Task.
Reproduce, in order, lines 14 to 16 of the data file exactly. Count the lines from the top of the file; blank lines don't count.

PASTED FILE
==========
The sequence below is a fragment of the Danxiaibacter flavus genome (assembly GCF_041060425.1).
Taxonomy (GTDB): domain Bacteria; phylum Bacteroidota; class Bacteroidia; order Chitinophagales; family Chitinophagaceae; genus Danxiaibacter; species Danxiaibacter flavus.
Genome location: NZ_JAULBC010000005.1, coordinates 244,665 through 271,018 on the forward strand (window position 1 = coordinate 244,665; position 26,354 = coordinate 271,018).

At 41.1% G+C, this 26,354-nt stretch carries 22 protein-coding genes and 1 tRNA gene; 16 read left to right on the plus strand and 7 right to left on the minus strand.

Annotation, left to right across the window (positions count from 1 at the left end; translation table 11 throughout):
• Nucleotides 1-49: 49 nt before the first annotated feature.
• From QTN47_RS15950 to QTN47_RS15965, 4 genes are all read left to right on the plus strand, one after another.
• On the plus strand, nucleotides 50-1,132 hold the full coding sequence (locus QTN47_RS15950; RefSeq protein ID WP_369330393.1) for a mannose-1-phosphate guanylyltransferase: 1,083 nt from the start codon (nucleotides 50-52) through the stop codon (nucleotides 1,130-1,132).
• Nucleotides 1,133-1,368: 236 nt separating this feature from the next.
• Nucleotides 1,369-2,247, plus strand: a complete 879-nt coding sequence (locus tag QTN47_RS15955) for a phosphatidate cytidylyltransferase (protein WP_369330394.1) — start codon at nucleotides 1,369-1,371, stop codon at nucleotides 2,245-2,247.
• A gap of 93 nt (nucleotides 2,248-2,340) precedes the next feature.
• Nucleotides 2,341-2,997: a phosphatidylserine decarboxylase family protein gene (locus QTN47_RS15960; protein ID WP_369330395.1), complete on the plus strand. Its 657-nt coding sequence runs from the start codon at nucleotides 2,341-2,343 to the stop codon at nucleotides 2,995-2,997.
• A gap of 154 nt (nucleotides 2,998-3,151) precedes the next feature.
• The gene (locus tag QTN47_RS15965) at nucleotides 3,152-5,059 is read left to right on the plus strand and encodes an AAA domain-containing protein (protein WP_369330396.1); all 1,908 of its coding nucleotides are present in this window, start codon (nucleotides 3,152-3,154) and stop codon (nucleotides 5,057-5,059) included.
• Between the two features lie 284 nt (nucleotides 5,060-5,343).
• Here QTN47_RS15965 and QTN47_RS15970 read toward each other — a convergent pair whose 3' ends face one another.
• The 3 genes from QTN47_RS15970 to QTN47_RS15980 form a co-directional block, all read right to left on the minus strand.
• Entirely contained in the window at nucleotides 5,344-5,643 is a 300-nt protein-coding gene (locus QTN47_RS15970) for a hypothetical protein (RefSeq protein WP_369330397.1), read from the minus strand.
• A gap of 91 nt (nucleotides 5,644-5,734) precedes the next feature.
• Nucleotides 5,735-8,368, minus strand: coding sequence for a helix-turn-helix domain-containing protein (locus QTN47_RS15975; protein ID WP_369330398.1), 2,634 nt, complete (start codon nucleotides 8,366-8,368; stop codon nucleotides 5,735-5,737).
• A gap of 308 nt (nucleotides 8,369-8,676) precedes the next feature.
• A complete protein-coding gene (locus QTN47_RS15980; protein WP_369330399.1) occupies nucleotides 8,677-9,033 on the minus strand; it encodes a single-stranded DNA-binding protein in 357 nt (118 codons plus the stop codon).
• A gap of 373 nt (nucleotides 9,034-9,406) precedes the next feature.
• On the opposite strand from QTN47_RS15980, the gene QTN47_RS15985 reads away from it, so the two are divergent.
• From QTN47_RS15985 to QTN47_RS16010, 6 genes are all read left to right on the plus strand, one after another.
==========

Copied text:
• The gene (locus tag QTN47_RS15965) at nucleotides 3,152-5,059 is read left to right on the plus strand and encodes an AAA domain-containing protein (protein WP_369330396.1); all 1,908 of its coding nucleotides are present in this window, start codon (nucleotides 3,152-3,154) and stop codon (nucleotides 5,057-5,059) included.
• Between the two features lie 284 nt (nucleotides 5,060-5,343).
• Here QTN47_RS15965 and QTN47_RS15970 read toward each other — a convergent pair whose 3' ends face one another.